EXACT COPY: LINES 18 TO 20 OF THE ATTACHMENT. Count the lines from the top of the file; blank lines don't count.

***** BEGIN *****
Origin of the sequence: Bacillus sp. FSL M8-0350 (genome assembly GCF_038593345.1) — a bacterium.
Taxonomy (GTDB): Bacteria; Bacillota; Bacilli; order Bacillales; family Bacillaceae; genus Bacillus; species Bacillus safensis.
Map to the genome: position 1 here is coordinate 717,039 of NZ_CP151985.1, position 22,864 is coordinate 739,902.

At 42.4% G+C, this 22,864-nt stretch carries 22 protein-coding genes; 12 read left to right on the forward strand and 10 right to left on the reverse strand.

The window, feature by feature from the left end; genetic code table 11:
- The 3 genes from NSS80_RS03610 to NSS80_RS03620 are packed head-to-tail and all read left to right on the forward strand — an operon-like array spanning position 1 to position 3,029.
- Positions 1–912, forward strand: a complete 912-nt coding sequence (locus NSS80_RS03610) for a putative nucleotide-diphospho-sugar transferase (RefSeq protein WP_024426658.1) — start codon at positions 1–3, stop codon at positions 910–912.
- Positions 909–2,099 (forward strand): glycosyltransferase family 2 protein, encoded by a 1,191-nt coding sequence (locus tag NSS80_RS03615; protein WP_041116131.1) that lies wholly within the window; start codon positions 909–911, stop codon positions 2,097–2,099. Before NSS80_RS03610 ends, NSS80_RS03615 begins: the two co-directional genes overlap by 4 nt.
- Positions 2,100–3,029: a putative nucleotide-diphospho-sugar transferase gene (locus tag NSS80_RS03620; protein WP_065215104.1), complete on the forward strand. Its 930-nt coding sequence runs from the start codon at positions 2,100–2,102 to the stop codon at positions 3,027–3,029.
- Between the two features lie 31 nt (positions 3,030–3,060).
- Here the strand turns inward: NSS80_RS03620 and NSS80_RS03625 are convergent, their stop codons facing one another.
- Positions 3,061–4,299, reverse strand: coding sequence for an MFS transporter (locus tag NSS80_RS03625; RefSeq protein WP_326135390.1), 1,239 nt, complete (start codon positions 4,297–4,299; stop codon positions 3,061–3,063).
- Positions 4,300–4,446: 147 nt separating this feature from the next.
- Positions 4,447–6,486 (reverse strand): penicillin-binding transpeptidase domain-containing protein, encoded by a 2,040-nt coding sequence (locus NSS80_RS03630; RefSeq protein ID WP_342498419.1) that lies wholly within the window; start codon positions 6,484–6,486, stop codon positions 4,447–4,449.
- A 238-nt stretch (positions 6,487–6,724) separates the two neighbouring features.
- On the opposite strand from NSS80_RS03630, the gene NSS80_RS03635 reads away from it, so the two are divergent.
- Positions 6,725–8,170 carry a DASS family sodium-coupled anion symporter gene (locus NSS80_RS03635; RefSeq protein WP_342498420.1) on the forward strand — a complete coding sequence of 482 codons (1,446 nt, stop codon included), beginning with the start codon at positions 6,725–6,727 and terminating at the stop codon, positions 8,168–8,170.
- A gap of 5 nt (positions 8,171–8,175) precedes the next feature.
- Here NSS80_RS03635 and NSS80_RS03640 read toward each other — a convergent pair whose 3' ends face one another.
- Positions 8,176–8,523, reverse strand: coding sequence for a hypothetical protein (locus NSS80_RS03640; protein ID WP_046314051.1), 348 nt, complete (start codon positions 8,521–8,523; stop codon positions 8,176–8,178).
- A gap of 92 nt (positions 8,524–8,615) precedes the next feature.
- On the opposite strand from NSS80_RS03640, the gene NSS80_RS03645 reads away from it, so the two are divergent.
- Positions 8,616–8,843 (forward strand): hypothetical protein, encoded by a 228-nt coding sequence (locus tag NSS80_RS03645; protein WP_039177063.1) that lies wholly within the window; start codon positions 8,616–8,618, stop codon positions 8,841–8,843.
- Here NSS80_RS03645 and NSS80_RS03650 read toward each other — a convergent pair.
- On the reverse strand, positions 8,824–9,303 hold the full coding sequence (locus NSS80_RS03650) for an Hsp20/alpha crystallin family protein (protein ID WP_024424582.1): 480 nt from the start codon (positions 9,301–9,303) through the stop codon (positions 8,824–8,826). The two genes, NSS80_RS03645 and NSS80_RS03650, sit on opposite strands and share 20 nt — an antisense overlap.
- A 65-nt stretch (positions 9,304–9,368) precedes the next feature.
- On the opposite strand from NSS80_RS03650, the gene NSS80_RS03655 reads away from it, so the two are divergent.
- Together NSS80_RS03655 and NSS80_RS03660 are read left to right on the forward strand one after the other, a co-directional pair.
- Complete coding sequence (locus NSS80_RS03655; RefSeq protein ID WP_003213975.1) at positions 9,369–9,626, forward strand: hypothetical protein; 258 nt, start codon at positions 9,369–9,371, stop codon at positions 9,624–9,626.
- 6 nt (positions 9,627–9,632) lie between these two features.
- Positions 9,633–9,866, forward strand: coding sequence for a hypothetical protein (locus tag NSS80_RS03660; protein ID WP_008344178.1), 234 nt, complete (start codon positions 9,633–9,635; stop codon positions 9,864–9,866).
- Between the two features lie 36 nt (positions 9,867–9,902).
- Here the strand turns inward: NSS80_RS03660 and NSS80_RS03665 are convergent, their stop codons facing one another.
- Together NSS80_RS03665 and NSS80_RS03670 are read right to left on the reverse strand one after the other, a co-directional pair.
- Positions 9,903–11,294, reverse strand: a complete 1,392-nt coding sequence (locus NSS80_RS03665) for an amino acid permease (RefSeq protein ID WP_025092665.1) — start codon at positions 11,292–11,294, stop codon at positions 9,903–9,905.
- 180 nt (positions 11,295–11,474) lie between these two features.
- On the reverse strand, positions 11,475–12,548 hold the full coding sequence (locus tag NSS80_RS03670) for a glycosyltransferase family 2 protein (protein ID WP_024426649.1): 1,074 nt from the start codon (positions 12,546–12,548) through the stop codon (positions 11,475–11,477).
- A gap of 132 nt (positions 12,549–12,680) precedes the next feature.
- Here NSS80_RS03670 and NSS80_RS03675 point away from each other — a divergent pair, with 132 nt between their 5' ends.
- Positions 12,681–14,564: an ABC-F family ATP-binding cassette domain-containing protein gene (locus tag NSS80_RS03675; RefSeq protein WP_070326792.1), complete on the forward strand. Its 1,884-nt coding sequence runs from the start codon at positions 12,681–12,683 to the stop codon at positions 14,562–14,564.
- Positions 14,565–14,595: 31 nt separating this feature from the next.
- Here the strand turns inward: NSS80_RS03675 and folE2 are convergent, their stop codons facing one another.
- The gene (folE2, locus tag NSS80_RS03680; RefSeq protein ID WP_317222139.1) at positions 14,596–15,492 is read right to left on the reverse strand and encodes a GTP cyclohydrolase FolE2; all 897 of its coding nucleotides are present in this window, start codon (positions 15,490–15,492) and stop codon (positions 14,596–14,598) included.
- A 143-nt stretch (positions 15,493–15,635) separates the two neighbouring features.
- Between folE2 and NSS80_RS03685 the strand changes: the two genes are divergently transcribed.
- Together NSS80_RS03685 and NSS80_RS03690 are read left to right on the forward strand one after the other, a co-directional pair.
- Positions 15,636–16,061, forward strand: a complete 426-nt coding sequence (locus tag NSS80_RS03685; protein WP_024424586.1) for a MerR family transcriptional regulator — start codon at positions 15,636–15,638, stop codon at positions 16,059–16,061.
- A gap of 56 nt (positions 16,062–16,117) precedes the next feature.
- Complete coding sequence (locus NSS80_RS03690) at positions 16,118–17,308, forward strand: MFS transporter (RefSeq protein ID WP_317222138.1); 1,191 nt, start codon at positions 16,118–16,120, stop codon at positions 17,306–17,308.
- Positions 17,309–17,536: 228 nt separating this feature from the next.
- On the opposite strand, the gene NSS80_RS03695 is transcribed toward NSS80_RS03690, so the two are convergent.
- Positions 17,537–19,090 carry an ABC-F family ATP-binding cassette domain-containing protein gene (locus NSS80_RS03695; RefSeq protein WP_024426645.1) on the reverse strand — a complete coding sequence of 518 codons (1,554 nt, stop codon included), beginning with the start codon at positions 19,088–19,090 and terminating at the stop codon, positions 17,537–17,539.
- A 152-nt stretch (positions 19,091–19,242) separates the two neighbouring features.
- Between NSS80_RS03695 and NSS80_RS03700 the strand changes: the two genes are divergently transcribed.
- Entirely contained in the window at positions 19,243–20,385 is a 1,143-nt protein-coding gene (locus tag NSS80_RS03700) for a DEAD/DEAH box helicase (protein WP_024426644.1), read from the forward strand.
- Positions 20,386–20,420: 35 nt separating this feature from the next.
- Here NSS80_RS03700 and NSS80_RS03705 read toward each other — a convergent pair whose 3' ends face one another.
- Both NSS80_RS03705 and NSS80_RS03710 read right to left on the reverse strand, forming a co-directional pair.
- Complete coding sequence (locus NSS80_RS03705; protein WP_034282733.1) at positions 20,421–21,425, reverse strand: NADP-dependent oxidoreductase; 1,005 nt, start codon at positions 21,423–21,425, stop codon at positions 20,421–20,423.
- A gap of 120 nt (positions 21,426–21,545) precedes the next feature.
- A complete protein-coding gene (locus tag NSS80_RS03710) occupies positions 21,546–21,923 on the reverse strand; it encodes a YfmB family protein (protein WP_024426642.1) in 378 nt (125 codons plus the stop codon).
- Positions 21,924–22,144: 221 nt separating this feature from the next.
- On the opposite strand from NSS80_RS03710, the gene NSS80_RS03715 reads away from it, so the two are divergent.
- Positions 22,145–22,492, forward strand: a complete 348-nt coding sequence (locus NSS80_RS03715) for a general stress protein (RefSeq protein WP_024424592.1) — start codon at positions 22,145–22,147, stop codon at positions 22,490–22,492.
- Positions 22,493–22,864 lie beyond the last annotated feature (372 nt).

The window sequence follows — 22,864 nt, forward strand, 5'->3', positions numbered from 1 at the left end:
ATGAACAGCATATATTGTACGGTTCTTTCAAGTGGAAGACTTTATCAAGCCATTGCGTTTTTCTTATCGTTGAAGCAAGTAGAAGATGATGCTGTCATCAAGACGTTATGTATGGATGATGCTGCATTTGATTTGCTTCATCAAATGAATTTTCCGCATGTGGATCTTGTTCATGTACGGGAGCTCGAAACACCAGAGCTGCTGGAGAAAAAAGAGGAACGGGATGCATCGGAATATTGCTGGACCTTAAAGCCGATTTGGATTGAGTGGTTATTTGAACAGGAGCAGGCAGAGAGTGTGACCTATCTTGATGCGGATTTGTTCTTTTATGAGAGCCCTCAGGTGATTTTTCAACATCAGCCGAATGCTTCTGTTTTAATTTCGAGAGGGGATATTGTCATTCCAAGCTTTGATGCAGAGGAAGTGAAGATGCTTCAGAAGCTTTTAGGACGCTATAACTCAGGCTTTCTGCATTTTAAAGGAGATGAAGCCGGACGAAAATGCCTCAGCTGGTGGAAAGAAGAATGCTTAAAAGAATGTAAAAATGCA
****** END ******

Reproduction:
- A gap of 5 nt (positions 8,171–8,175) precedes the next feature.
- Here NSS80_RS03635 and NSS80_RS03640 read toward each other — a convergent pair whose 3' ends face one another.
- Positions 8,176–8,523, reverse strand: coding sequence for a hypothetical protein (locus NSS80_RS03640; protein ID WP_046314051.1), 348 nt, complete (start codon positions 8,521–8,523; stop codon positions 8,176–8,178).